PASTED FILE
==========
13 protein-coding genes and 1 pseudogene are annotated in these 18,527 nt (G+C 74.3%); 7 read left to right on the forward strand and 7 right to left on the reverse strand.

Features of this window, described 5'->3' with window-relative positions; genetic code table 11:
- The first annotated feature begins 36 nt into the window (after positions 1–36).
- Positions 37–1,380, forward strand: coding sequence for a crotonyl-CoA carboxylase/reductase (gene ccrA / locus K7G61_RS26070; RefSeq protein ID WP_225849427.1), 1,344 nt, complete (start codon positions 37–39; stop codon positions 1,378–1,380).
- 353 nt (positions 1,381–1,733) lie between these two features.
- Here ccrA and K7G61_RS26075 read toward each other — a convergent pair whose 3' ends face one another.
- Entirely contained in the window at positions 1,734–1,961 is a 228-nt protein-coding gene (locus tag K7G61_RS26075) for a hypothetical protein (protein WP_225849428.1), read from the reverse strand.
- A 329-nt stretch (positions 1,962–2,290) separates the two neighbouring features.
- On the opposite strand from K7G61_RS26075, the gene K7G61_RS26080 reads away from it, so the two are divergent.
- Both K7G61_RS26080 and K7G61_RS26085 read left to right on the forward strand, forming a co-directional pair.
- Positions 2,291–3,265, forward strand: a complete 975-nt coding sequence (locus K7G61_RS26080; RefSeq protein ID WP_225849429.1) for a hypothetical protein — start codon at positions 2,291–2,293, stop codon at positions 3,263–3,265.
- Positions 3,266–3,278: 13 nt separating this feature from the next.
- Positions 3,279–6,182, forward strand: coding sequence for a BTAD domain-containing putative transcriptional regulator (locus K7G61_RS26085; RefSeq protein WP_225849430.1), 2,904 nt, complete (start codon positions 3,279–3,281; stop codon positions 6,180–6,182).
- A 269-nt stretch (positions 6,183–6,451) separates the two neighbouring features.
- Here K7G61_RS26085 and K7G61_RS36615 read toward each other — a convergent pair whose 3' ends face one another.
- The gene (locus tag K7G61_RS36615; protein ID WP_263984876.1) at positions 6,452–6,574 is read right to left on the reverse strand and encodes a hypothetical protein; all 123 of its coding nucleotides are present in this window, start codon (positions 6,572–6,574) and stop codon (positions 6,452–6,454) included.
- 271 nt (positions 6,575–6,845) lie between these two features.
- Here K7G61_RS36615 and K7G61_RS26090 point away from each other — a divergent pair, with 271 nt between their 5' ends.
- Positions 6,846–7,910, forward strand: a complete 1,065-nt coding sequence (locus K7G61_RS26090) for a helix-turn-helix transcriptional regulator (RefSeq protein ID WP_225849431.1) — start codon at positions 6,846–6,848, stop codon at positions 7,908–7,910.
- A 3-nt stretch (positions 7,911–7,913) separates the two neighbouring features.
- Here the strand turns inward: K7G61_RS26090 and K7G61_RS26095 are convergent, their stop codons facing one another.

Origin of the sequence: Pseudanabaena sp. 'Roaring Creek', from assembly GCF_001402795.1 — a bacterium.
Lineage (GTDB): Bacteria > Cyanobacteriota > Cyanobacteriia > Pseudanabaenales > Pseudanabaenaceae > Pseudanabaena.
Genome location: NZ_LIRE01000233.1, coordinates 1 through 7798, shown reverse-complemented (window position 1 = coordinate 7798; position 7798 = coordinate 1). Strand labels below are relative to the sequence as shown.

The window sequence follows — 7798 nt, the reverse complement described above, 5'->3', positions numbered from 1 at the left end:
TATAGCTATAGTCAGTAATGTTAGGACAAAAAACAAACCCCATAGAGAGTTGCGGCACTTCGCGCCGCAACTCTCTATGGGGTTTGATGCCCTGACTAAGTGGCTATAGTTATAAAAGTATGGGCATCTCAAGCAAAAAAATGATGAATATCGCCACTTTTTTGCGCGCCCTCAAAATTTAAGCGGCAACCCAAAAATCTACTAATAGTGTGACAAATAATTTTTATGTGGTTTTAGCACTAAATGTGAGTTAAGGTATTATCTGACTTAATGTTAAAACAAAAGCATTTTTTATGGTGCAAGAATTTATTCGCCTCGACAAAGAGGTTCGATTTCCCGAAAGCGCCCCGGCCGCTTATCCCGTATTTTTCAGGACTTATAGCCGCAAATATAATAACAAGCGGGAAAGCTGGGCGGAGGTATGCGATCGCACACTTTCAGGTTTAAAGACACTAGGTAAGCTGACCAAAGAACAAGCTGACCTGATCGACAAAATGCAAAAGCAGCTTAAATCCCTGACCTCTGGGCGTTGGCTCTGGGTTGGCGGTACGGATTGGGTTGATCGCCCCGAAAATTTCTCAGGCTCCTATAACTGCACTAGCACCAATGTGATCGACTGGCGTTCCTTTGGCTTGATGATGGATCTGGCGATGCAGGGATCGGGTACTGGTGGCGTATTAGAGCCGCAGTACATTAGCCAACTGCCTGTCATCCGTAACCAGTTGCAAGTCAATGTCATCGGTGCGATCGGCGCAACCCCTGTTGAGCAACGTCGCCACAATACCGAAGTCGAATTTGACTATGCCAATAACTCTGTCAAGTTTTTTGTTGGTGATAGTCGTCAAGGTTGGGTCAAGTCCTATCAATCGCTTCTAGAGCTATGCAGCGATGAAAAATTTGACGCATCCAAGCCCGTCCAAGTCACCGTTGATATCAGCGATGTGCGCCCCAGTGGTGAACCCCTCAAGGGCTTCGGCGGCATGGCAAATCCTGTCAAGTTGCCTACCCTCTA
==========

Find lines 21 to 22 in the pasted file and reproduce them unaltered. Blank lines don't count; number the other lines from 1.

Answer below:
- Here the strand turns inward: K7G61_RS26090 and K7G61_RS26095 are convergent, their stop codons facing one another.

Origin of the sequence: Pseudanabaena sp. 'Roaring Creek', from assembly GCF_001402795.1 — a bacterium.